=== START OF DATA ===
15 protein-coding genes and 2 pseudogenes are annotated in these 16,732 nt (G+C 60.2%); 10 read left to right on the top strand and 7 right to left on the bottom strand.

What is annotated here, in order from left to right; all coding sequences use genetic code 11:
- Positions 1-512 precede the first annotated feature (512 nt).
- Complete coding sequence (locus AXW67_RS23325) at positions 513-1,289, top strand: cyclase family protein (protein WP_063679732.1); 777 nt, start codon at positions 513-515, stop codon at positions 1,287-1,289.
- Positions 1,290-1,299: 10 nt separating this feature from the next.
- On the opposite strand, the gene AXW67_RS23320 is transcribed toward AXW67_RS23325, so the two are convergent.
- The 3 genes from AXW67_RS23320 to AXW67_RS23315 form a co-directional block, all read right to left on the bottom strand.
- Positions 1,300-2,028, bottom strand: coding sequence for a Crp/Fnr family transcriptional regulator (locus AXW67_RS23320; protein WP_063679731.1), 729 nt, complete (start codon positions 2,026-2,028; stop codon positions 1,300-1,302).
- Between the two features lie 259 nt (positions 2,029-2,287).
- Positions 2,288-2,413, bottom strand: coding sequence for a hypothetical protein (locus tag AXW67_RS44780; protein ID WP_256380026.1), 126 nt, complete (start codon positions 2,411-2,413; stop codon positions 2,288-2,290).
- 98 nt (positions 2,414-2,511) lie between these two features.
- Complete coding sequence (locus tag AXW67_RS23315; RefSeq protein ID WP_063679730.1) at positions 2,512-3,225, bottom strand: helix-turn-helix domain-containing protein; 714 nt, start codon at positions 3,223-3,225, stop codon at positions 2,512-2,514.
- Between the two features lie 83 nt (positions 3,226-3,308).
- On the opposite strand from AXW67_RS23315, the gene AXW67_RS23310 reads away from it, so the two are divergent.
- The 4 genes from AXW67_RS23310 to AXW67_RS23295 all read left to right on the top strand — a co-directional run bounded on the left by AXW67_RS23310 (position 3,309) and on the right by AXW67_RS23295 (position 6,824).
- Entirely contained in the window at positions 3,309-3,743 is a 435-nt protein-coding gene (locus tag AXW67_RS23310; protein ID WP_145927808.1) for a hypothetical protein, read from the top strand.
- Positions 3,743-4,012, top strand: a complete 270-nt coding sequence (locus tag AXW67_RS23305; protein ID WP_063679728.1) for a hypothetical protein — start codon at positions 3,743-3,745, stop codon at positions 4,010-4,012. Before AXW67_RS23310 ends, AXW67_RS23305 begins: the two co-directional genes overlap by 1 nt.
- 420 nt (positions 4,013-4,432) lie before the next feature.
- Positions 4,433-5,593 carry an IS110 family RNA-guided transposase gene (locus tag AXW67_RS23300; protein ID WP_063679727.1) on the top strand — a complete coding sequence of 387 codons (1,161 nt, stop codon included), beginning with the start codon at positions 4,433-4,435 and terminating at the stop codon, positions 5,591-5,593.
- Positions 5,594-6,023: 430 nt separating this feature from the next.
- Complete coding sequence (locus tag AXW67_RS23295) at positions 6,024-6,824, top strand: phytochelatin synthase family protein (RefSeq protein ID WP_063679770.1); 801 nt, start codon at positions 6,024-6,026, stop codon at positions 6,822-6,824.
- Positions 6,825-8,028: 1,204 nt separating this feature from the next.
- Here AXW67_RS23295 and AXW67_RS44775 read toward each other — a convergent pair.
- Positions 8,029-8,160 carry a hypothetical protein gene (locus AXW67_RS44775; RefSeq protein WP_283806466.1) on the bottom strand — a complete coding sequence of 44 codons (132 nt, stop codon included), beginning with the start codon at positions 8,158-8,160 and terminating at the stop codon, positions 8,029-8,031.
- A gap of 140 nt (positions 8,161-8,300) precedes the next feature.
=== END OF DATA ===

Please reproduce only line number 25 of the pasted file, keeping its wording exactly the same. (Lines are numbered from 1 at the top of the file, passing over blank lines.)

- A gap of 140 nt (positions 8,161-8,300) precedes the next feature.